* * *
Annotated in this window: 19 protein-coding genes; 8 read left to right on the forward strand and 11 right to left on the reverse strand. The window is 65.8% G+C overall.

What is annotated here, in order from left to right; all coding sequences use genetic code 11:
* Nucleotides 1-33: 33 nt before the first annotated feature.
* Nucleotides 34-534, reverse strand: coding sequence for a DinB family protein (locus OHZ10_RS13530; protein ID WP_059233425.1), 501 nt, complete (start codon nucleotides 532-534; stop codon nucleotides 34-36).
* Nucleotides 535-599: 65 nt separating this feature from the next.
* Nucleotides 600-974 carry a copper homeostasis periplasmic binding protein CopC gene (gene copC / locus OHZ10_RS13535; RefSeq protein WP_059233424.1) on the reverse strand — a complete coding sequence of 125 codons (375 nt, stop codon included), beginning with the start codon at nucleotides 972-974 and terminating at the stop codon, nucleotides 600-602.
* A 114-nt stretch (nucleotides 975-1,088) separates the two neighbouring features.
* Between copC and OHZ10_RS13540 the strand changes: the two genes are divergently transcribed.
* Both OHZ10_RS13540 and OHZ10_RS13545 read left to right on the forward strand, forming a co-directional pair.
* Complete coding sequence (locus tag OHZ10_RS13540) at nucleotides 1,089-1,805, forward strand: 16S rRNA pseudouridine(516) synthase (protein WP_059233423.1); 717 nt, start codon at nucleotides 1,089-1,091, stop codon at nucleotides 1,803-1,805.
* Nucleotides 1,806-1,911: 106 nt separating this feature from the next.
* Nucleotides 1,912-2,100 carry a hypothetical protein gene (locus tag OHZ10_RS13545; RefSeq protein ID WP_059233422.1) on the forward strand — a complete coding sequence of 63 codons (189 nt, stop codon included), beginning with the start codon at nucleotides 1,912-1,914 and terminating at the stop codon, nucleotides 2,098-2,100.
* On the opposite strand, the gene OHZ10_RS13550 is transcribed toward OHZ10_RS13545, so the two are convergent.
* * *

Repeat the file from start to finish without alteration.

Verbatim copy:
Annotated in this window: 19 protein-coding genes; 8 read left to right on the forward strand and 11 right to left on the reverse strand. The window is 65.8% G+C overall.

What is annotated here, in order from left to right; all coding sequences use genetic code 11:
* Nucleotides 1-33: 33 nt before the first annotated feature.
* Nucleotides 34-534, reverse strand: coding sequence for a DinB family protein (locus OHZ10_RS13530; protein ID WP_059233425.1), 501 nt, complete (start codon nucleotides 532-534; stop codon nucleotides 34-36).
* Nucleotides 535-599: 65 nt separating this feature from the next.
* Nucleotides 600-974 carry a copper homeostasis periplasmic binding protein CopC gene (gene copC / locus OHZ10_RS13535; RefSeq protein WP_059233424.1) on the reverse strand — a complete coding sequence of 125 codons (375 nt, stop codon included), beginning with the start codon at nucleotides 972-974 and terminating at the stop codon, nucleotides 600-602.
* A 114-nt stretch (nucleotides 975-1,088) separates the two neighbouring features.
* Between copC and OHZ10_RS13540 the strand changes: the two genes are divergently transcribed.
* Both OHZ10_RS13540 and OHZ10_RS13545 read left to right on the forward strand, forming a co-directional pair.
* Complete coding sequence (locus tag OHZ10_RS13540) at nucleotides 1,089-1,805, forward strand: 16S rRNA pseudouridine(516) synthase (protein WP_059233423.1); 717 nt, start codon at nucleotides 1,089-1,091, stop codon at nucleotides 1,803-1,805.
* Nucleotides 1,806-1,911: 106 nt separating this feature from the next.
* Nucleotides 1,912-2,100 carry a hypothetical protein gene (locus tag OHZ10_RS13545; RefSeq protein ID WP_059233422.1) on the forward strand — a complete coding sequence of 63 codons (189 nt, stop codon included), beginning with the start codon at nucleotides 1,912-1,914 and terminating at the stop codon, nucleotides 2,098-2,100.
* On the opposite strand, the gene OHZ10_RS13550 is transcribed toward OHZ10_RS13545, so the two are convergent.